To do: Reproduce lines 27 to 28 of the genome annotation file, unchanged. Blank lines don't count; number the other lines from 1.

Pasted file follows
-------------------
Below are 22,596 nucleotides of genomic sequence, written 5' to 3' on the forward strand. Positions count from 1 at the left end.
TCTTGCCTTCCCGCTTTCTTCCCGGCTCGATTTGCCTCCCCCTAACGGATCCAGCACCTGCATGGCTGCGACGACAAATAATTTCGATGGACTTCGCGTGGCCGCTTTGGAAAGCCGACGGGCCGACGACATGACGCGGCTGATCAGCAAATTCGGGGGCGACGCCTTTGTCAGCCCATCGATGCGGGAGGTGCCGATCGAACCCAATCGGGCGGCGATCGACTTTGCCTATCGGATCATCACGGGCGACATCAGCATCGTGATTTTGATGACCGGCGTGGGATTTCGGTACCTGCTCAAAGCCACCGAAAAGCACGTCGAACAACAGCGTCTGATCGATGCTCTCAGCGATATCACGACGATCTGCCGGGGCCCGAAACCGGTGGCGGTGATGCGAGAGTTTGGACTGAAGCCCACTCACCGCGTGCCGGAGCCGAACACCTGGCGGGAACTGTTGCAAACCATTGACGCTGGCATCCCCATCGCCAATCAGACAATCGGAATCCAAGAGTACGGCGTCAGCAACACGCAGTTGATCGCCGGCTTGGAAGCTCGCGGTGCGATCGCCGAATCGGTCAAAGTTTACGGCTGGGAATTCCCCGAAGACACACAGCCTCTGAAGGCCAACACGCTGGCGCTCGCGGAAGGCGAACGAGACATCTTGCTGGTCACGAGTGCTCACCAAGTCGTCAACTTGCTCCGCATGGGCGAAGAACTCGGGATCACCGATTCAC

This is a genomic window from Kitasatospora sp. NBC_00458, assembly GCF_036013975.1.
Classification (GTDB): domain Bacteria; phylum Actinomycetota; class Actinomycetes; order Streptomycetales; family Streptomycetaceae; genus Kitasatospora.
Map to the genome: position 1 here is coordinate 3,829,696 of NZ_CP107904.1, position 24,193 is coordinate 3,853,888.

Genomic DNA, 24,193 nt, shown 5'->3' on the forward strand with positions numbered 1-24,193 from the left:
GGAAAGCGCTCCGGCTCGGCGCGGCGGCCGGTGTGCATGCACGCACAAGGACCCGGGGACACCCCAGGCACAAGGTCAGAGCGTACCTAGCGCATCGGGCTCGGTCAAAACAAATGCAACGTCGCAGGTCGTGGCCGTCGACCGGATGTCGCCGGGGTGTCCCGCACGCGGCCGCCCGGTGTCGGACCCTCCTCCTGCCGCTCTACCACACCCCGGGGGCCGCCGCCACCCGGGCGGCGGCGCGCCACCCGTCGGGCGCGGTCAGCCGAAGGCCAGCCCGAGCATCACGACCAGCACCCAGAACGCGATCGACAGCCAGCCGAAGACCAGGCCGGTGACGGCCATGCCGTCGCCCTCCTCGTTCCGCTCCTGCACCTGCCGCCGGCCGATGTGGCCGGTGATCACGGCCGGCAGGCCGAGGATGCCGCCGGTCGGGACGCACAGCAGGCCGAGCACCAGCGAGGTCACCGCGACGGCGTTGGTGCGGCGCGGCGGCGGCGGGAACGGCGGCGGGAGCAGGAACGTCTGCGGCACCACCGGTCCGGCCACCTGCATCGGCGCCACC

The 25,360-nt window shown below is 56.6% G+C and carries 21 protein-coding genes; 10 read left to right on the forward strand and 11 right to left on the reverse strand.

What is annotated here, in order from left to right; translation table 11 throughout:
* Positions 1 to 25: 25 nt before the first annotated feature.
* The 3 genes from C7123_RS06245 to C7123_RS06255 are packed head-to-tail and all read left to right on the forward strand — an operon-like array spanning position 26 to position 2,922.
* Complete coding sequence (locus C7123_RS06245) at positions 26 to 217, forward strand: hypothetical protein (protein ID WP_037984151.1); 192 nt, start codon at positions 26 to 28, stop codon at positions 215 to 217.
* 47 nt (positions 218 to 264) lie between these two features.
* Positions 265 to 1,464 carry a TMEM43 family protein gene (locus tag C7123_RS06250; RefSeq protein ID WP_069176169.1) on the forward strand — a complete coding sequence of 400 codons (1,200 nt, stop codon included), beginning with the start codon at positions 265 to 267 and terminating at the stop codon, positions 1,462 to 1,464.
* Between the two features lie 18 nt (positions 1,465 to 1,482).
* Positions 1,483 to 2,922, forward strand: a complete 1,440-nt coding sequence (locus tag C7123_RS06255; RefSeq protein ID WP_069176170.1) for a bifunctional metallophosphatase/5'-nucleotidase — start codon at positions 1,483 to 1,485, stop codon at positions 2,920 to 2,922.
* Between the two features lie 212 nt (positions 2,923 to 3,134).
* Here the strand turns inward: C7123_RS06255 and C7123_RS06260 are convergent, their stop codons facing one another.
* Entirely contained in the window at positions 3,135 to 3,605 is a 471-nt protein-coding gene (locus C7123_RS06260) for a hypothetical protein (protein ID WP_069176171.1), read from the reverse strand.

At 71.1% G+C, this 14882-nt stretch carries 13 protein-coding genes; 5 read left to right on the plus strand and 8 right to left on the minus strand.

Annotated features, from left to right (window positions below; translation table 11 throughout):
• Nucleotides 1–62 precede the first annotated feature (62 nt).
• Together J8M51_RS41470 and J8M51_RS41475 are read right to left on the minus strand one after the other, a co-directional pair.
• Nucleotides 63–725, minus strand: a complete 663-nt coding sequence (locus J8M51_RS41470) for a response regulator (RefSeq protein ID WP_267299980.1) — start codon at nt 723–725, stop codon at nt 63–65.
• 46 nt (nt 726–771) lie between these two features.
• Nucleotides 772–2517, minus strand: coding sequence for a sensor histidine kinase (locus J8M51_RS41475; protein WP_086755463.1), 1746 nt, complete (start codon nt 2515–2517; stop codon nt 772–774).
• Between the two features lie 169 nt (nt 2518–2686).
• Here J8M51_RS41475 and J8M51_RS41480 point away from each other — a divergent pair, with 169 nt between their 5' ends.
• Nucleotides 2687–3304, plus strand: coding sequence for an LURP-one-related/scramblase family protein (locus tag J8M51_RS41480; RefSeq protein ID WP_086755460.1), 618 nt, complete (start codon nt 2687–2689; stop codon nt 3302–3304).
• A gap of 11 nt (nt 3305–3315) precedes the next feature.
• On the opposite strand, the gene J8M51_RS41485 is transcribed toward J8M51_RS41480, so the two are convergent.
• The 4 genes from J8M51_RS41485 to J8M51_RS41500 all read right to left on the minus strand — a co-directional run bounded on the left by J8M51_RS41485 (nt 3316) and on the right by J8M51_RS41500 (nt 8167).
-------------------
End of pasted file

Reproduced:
• Between the two features lie 169 nt (nt 2518–2686).
• Here J8M51_RS41475 and J8M51_RS41480 point away from each other — a divergent pair, with 169 nt between their 5' ends.